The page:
The following is a guest post submitted by Andy Papen.
When I first heard that Dr. Kenneth Hafendorfer had written a two volume treatise entitled The Kentucky Campaign of 1862 and Battle of Perryville, I was both intrigued and wary. It was, to say the least, pricey. Because of the price, I was somewhat hesitant to buy it as I didn't want to spend that amount of money on a book that was maybe just an expansion of his earlier book on Perryville. That earlier book was one of my introductions to Perryville and the Kentucky Campaign, but it had its flaws and is, in my opinion, the weakest of his several books. After hearing some good things about the new book, though, I went ahead and took the plunge. Well, I just finished it, and I'm really glad I bought it.
It's self published, just like Hafendorfer's other books. Self-published books are, for me as probably for most of us, a mixed bag. Some are really, really good; others are, well, I see why no one would publish them. These two volumes are so long, and contain so much detail, that I can understand why a publisher wouldn't do this set without significantly shortening it. Personally, I'm glad that this one was self-published; I think I would have liked a shorter version a lot less. This amount of massive detail isn't for everyone, but for "niche" readers like me, I much preferred it the way it is. I can see both sides of the argument, and will come back to this question at the end of this post.
I've long been a Kentucky Campaign nerd; I've read pretty much everything that's out there and have visited several sites extensively. However, I'm far from an expert, and I'm certainly not going to attempt a full review here; there are others far more qualified to do that than me. I will, however, present a few thoughts on this lengthy study.
Lengthy may not be the most accurate description. Massive may well be more accurate! These books are huge. A word of advice; don't drop either of them, especially Volume II, on your foot or you will end up in the ER! Here are a few stats on the books. A total of 1,390 pages (537 in Volume I and 853 in Volume II). The battle of Perryville itself (October 8, 1862) gets 461 pages. 175 maps, 78 on the Perryville battle alone. The Perryville battle maps are generally in fifteen minute to half-hour increments, although there are some variances. Obviously, we cannot complain about a scarcity of maps in these books. I found the maps to be very good for the most part. Again, if there are inaccuracies in the maps, I am not aware of them. I also found the maps very tied to the text. One of my pet peeves in campaign or battle studies is when activities described in the text never show up on the relevant map; that's not a problem here. In addition, the bibliography takes up 43 pages, and the endnotes total 99 pages for Volume I and 115 for Volume II.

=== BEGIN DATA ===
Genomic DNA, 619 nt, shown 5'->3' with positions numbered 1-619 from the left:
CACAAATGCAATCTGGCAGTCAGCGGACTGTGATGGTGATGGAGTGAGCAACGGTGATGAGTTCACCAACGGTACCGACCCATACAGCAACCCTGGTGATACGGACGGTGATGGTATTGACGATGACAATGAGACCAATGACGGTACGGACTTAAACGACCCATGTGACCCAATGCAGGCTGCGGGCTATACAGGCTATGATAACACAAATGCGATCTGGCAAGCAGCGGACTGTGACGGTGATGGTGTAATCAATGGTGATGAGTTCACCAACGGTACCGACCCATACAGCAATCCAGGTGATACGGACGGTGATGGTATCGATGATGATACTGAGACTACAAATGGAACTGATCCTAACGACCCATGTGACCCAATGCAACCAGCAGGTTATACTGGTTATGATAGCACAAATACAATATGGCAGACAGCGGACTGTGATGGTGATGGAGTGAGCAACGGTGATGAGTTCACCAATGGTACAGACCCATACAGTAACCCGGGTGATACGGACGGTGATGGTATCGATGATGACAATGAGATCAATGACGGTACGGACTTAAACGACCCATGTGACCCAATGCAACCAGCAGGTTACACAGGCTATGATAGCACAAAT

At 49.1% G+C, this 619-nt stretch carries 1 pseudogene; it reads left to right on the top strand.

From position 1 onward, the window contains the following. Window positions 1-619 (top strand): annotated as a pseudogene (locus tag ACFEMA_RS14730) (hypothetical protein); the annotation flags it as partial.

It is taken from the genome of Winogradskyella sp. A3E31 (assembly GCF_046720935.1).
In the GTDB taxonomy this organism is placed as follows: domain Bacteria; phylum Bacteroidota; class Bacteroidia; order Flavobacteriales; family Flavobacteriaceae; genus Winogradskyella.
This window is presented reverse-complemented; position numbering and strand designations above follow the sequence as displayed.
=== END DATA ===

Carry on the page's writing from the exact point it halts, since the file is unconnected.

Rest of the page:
I felt the real strength of these books was the coverage of the campaign up to Perryville. I hadn't read this much detail of the movements of Buell's and Bragg's armies in any other study of the Kentucky Campaign. Plus, we get daily maps showing the movements from Chattanooga and North Alabama; I found that really helpful and informative. We get detailed daily movements of each component of each army: how far each marched and where they camped for the night. Similarly, the movements out of Kentucky by each army get significant coverage. Dog Walk, for example, gets about 8 pages and a map. As a long time enthusiast of Jones Withers' division, I appreciated the amount of pages on Dog Walk!
Perryville itself gets massive coverage (461 pages and 78 maps worth….). One thing that I found interesting, and useful, was that the author was very specific in the endnotes where he differed from Dr. Kenneth Noe's book Perryville: This Grand Havoc of Battle and also when he differed from his own earlier Perryville book. Serious Perryville students are probably going to have some areas on which to quibble with some of his interpretations, but isn't that why we study these topics so intensely? I didn't agree with all of the battle interpretations either, but the author makes his case, and it's up to us as to whether or not that case is made adequately. For example, he makes reference to the stone wall defended by Starkweather's brigade, called the high-water mark of the Confederacy in the western theatre by Noe, and states in an endnote that he has found no period reference that documents a stone wall in that position. Hmmm… Other more familiar with Perryville than me can start weighing in!